Codeine metabolizer status in clinical practiceApr. 5, 2021, 8:00 AM
by Leigh MacMillan
Codeine — widely prescribed for pain — is inactive until it is metabolized to morphine by the enzyme CYP2D6. CYP2D6 activity is affected by genetic variation with “poor metabolizers” (PMs) producing almost no morphine from codeine and “intermediate metabolizers” (IMs) having reduced benefit.
Most patients receive codeine without CYP2D6 genotyping, and the utility of testing for metabolizer status in clinical practice is poorly defined.
Cecilia Chung, MD, MPH, and colleagues used BioVU, Vanderbilt’s DNA biobank linked to de-identified electronic health records, to study 157 patients who received codeine. They found that patients in the PM or IM groups (44%) had lower rates of pain response while receiving codeine compared to the normal and ultrarapid metabolizer groups.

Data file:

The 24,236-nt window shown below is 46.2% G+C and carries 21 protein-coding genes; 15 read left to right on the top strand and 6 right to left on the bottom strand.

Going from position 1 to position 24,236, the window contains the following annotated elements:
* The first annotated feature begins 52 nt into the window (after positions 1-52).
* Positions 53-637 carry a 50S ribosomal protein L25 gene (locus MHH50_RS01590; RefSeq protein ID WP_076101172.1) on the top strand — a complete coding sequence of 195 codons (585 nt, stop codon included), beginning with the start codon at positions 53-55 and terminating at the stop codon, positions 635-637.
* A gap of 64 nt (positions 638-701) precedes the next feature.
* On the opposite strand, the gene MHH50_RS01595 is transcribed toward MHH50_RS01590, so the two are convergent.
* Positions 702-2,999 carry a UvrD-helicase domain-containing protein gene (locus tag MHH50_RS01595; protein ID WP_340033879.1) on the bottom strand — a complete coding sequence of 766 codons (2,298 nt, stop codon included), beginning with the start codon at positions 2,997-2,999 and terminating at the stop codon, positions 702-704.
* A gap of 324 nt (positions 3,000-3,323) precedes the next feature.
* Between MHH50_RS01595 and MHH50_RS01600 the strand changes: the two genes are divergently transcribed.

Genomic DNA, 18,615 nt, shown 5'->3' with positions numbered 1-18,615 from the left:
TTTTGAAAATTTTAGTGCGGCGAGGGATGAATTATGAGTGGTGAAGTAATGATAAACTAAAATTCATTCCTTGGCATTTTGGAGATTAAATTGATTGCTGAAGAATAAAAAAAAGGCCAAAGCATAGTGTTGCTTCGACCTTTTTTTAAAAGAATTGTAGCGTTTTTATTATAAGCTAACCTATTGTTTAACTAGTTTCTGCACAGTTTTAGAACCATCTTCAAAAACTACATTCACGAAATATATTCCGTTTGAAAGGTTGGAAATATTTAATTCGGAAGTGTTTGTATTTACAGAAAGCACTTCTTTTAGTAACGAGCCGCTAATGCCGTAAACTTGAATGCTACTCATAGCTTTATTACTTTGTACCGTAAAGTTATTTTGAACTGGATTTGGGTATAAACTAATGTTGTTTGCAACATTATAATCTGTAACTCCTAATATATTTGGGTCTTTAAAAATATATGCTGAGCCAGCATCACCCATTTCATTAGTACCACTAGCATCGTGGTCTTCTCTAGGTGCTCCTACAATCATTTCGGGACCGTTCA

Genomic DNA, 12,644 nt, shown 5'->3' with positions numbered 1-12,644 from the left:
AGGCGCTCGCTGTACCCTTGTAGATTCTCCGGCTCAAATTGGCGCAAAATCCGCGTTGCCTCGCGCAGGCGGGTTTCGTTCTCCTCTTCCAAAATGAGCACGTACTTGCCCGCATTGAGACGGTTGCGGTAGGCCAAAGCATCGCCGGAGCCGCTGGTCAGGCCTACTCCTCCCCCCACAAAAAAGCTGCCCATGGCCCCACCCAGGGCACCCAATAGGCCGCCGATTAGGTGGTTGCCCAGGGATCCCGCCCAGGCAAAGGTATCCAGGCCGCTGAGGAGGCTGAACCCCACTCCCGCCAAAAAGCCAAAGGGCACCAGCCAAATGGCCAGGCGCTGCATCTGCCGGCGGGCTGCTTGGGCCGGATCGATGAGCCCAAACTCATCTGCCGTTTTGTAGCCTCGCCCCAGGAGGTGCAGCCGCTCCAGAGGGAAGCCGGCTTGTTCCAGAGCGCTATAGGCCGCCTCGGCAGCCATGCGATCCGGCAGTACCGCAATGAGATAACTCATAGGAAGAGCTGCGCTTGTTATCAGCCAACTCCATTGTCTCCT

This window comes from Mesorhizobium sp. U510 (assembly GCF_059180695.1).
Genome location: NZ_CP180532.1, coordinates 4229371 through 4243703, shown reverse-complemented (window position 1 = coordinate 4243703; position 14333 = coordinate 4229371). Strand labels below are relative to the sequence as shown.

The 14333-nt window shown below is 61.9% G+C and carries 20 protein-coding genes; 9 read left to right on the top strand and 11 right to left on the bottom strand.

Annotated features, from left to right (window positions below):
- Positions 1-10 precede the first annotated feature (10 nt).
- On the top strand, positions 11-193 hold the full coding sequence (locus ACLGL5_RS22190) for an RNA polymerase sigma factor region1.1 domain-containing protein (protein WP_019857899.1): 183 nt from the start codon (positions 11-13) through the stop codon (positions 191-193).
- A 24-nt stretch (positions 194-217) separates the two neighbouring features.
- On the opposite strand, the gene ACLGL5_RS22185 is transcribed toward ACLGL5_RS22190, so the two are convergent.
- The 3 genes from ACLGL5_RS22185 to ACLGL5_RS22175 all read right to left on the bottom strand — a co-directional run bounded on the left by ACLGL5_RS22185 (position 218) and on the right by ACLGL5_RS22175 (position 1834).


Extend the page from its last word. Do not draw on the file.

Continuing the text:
The researchers developed a response score that includes CYP2D6 phenotype and clinical variables. Their findings, reported in The Pharmacogenomics Journal, support using genetic and clinical information to prescribe an alternate analgesic to patients with a codeine response score resulting in a pain response rate below 10%.
This research was supported by the National Institutes of Health (grants GM109145, GM131770, AR073764) and the Veterans Health Administration.